Moyes has a chance to keep the experiment going for the remaining five games of the season. If Kagawa and Mata keep excelling to such an extent, Moyes might have to consider moving Van Persie on, as outlandish as that might seem, because the Dutchman won't hang around happily on the bench.
5. Has anyone seen Anderson?
Thought not. Moyes did what Ferguson should have done years ago and shipped the perennially underachieving Brazilian midfielder out of Old Trafford.
Anderson may only be on loan at Fiorentina, but the fact he is even struggling to get a game there suggests there will be no way back for him at United.
Anderson showed rare glimpses of his rich promise in his first season following his £25 million move from Porto in 2007, but for such a fee you expect more than potential and Moyes should be applauded for starting to clear out the dead wood. More are sure to follow.
6. Making Welbeck matter again
From two goals last season to 10 this time around, Moyes has developed Danny Welbeck's goalscoring touch.
This is also down to the masterstroke of not playing him on the left wing every week like Ferguson did.
Welbeck was arguably man-of-the-match for United in both legs against Bayern Munich (yes, yes, that miss in the first leg aside), and stepped into the breach admirably in the absence of the injured Rooney and Van Persie earlier in the season, even going on a run of scoring five goals in as many Premier League games over December and January.
welbz is dat guy— ra'vel (@morrisonravel) February 13, 2013
7. Sink or swim for Smalling and Jones
Nemanja Vidic and Rio Ferdinand weren't going to last forever. Once the best centre-back pairing in Europe, Vidic is on his way to Inter Milan this summer and Ferdinand could also be shown the door.
It seems Moyes' has known this fact for quite a while, and has wisely decided to throw Phil Jones and Chris Smalling in at the deep end in preparation for the increased responsibility they will have next year.
In isolated instances (the 3-0 win at West Brom, for example) Smalling and Jones have excelled alongside each other, and looked like the future England pairing they were once touted to be.
With the experience they've gained this season, Smalling and Jones could have breakout campaigns next time around. Either that, or Moyes will go out and buy two new centre-backs this summer. What was that about Moyes going to watch Ezequiel Garay and Eliaquim Mangala the other day...
8. Problem solving
He's at least trying to sort out United's problem positions, isn't he? Ferguson did a great job of covering up deficiences at left-back and in central midfield - though bringing Paul Scholes out of retirement was a fairly blatant admission that the latter was a mess - but it had to catch up with United eventually.
Knowing Patrice Evra had been over-the-hill for three years, Moyes spent half of the summer trying to take Leighton Baines to Old Trafford, with a last-minute attempt to bring in Fabio Coentrao on loan from Real Madrid falling apart.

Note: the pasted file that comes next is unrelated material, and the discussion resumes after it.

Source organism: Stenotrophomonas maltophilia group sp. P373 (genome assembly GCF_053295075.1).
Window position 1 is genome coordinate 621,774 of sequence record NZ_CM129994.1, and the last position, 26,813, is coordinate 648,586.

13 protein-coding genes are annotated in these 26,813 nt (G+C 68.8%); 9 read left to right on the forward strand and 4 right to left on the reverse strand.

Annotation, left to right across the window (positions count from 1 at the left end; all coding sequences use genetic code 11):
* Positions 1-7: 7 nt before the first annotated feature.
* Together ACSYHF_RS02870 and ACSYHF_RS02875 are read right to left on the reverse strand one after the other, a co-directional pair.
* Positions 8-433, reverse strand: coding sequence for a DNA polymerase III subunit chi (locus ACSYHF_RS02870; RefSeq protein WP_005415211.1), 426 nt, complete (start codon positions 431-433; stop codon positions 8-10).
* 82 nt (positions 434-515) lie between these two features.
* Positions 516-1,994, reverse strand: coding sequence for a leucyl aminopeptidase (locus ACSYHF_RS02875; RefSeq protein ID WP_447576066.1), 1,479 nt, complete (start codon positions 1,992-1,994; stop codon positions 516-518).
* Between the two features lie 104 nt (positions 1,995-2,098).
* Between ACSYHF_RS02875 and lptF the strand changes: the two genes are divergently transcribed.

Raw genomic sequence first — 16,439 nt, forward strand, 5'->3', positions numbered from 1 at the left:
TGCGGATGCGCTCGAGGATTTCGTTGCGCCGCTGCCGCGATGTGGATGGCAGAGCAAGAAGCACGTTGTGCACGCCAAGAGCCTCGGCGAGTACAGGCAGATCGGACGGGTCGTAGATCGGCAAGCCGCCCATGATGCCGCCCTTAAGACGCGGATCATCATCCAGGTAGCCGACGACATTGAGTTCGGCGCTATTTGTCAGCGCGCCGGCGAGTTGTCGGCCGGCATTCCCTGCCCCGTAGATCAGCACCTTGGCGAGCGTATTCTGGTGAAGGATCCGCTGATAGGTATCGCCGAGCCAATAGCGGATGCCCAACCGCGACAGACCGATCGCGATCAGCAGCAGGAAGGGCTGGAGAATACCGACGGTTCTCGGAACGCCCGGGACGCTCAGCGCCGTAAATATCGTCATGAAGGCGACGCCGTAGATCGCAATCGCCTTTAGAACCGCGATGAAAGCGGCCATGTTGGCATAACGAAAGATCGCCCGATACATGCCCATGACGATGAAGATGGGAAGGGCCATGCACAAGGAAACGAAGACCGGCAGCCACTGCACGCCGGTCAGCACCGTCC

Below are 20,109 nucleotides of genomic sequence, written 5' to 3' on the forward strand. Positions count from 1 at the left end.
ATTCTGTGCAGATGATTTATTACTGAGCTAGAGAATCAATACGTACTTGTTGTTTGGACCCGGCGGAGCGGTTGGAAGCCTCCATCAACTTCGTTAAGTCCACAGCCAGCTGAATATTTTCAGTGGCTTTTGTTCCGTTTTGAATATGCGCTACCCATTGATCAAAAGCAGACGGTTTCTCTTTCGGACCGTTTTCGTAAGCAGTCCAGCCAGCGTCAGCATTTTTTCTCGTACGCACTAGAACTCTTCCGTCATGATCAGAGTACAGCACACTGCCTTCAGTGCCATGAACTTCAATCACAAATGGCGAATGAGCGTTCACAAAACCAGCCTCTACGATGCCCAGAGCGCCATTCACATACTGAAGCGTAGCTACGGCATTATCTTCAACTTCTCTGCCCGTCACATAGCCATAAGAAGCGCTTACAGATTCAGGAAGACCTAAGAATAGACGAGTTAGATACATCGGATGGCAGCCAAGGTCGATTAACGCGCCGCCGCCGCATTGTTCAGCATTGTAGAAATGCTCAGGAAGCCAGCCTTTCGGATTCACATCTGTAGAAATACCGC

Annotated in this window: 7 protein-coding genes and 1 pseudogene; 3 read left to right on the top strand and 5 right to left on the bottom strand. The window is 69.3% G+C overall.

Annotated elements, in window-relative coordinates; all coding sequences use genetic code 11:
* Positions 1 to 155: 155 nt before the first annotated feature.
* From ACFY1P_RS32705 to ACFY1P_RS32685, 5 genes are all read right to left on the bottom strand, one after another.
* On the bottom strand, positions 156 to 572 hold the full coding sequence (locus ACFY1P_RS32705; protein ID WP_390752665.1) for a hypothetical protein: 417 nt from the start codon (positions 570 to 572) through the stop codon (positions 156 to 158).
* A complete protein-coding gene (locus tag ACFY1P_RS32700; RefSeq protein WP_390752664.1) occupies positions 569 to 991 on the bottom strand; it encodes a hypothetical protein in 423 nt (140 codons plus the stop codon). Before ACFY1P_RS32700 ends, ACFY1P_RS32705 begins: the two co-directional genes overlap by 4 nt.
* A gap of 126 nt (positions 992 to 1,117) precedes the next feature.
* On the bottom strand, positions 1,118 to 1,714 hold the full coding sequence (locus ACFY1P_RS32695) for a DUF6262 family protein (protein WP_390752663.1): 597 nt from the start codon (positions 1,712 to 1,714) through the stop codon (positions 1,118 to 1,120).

He spent the other half trying to get at least one central midfielder, but Thiago Alcantara, Cesc Fabregas and Ander Herrera all had other ideas. And who honestly thought Marouane Fellaini would be this bad?
9. The man who followed Fergie
Not only did Moyes take on a seemingly impossible job in following Ferguson, he has done it with reverence, keeping the club's principles in place and remaining dignified despite United's dire situation.
And it is certainly hard to retain your dignity when you're losing at home to almost every other team who turns up, so give the man a break.
Would Jose Mourinho have done so? Highly unlikely. Mourinho's 'us against them' philosophy works at Chelsea and worked at Inter Milan - less so at Real Madrid - but would never go down well at a club like United.
Moyes has kept his cool this season, only once losing his rag when he felt Adam Johnson dived to win a penalty for Sunderland against United in the League Cup.
Mourinho on the other hand has poured gasoline on several burning fires this season, even at his own club. He's had rows with Arsene Wenger (again) and Manuel Pellegrini, as well as castigating his own strikers in public.
In contrast, Moyes has continually shouldered the blame for United's defeats - probably because it's mostly been his fault, mind - bar a few exceptions, such as hitting out at the "schoolboy defending" in the second leg defeat to Bayern. He had a point, though, Patrice...
10. Leaving an Everton legacy
It shouldn't just be Roberto Martinez that takes all of the credit for Everton's success this year. Yes, they have won more Premier League points already than they ever did in a single season under Moyes, but he left them in good shape when he departed for Old Trafford.
He tied down Baines at Goodison Park to such an extent that he couldn't pry him away from there last summer, and created more than just the spine of the team that is thriving under Martinez.
No one paid any attention when Moyes bought Steven Naismith to the club in the summer of 2012, but the forward was instrumental both against Fulham and the seemingly generation-ending victory over Arsenal in recent weeks.
Everton's shock 3-2 defeat to Crystal Palace in midweek is perhaps evidence that Martinez hasn't got all the answers. How sweet it would be for Moyes to prove that point on Sunday.
Nick Atkin is an assistant editor at ESPN. You can follow him on Twitter @natkinESPN